Once you've worked your way through all the troubleshooting steps you can find in the manual and on the web, it's time to think about taking it back where it came from for a refund or a replacement. In fact a lot of stores let you do this whether or not the device is actually faulty.

Look up the returns and cancellations policy for the store you bought the item from, rather than the manufacturer (though in some cases, you'll need to go to the manufacturer's official store). Here's Currys PC World. Here's Amazon. And here's Samsung. You can often send the gadget back via post or pop into a store.

As you can see from those links, if you've been sent a faulty product, you can usually get it repaired for free, or opt for a replacement or refund instead. You'll get guided through the process step by step, but make sure you keep all the packaging and documentation together with the gadget itself.

Unless you've bought your Christmas gifts from a guy selling gadgets out of the back of a van, it should come with a warranty, typically for a year – that guarantees that you'll get a working product, but it doesn't cover stuff like natural disasters or you dropping your new smartphone down a flight of stairs.

For example, here's the warranty if you've bought a Google Home or a Google Home Mini: Google guarantees the device "will be free from defects in materials and workmanship under normal use as described in the published product documentation for two years". If that's not the case, here's how to return your smart speaker if you bought it straight from the official Google Store.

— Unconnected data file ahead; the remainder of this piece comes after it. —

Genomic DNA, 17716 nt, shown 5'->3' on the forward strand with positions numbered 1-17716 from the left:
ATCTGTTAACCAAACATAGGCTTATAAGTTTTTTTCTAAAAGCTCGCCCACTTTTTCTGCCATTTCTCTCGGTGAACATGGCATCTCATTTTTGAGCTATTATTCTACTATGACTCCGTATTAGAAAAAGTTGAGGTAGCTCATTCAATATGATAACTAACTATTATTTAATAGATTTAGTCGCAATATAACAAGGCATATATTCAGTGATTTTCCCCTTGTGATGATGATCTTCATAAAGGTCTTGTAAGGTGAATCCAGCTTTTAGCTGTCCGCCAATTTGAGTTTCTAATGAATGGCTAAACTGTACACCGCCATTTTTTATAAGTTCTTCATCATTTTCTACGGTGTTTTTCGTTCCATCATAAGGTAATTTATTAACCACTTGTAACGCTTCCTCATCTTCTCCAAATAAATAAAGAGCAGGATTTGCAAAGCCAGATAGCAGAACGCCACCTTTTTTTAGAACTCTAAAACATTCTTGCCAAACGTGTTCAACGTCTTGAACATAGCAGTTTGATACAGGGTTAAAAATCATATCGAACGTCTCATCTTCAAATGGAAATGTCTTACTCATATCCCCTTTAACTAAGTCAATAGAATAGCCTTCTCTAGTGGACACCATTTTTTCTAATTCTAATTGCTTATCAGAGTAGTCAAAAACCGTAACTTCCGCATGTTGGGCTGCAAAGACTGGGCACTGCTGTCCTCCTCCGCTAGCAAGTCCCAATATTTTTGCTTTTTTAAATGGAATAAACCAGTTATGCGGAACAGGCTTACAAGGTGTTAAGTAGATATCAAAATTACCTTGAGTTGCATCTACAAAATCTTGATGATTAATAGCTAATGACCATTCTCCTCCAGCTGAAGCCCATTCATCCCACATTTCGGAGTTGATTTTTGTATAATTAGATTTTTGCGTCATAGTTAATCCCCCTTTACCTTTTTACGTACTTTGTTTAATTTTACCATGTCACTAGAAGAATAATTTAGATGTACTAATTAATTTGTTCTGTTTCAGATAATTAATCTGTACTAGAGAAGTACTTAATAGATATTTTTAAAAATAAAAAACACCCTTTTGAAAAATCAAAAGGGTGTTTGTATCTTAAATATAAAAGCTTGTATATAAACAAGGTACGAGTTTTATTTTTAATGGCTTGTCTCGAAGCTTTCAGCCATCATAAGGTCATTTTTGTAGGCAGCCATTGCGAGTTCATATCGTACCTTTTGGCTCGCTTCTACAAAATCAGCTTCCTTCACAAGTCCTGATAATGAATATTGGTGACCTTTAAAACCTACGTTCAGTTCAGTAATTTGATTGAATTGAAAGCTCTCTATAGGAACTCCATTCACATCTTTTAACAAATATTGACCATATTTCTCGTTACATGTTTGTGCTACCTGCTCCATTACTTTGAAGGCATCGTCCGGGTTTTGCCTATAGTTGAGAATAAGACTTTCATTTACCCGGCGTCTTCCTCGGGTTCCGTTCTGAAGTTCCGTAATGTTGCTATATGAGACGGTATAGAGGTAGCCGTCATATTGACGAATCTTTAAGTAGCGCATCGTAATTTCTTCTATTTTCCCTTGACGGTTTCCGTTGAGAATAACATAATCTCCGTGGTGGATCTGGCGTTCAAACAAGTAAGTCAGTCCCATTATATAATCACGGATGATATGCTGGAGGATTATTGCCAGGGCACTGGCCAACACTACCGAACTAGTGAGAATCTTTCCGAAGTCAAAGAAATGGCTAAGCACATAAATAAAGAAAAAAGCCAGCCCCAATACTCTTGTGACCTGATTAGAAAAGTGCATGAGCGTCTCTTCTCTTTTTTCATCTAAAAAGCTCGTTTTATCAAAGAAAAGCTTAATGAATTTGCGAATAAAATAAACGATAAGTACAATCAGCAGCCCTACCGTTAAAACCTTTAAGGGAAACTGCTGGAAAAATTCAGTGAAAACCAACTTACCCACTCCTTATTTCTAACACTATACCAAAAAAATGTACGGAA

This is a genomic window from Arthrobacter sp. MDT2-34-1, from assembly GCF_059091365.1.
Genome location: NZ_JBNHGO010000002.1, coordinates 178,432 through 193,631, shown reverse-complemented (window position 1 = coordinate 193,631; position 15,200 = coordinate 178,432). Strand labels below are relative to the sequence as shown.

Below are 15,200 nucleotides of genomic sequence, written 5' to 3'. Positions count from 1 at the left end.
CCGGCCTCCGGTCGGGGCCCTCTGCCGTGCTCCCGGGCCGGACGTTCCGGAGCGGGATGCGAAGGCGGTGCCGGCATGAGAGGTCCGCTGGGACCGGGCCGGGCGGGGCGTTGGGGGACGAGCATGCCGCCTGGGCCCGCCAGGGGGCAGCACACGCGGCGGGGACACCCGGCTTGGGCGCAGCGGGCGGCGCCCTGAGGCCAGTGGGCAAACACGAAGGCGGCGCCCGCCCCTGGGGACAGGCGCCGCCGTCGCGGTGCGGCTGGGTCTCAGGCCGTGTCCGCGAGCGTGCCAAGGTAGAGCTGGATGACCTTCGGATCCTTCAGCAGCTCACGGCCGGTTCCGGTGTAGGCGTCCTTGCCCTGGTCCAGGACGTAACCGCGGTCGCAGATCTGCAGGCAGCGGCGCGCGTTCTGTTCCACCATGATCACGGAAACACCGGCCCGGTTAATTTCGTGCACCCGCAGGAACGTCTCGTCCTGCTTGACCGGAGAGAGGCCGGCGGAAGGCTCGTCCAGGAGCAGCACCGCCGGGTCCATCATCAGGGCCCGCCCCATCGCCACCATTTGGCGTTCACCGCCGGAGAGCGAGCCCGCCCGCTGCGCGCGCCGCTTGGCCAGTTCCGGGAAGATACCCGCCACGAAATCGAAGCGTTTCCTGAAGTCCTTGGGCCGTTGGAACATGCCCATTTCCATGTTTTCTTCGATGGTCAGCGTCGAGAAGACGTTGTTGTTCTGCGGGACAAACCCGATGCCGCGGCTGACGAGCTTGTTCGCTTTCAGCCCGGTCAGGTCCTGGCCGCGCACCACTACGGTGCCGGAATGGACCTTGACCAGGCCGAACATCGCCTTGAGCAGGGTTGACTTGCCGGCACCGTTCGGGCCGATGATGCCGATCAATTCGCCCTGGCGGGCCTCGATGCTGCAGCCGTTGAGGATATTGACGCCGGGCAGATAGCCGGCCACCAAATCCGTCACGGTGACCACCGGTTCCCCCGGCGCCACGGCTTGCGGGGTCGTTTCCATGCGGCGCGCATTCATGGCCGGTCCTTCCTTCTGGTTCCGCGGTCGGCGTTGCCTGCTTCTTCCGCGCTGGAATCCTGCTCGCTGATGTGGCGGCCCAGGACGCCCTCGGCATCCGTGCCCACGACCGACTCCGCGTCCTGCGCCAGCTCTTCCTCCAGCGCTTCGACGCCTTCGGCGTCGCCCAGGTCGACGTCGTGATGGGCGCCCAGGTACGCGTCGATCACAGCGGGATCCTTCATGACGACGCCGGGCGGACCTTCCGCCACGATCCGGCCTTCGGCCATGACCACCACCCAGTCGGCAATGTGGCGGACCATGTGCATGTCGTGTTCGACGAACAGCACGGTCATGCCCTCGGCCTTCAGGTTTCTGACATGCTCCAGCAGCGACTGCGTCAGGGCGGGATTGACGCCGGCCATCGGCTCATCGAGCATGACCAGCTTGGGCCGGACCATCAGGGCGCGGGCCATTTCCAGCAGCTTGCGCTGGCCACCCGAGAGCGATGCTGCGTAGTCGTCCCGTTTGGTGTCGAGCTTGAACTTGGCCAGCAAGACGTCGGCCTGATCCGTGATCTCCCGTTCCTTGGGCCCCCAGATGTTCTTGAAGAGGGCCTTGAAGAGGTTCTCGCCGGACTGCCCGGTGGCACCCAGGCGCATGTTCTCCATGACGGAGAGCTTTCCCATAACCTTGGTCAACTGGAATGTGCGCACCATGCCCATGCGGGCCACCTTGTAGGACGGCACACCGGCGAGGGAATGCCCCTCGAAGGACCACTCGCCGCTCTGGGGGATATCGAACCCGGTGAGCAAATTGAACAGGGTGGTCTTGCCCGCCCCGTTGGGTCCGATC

Make some money

eBay web page

There might be times when you can't return a faulty item: maybe if someone else bought it for you, or if you've damaged it yourself, in which case the usual warranty terms typically don't apply, unless you've forked out for extra insurance.

In this case you can stick the item on eBay or Shpock or somewhere similar - you can often still get money for damaged goods from people who reckon they'll be able to fix it themselves or who want to use the parts for something else. Just make sure you're honest in the listing and with the buyer about what's wrong with the item.

With any luck, you won't need any of this advice, and all your Christmas gadgets will work perfectly. If not, you should be able to get a refund, replacement, or repair easily enough – though you might want to leave it a few days to avoid the Boxing Day queues.

This is also a good plan if you just end up with gifts you're likely never to use – though maybe check with your kind friend / relative to see if returning it is an option first.

David Nield
Freelance Contributor

Dave is a freelance tech journalist who has been writing about gadgets, apps and the web for more than two decades. Based out of Stockport, England, on TechRadar you'll find him covering news, features and reviews, particularly for phones, tablets and wearables. Working to ensure our breaking news coverage is the best in the business over weekends, David also has bylines at Gizmodo, T3, PopSci and a few other places besides, as well as being many years editing the likes of PC Explorer and The Hardware Handbook.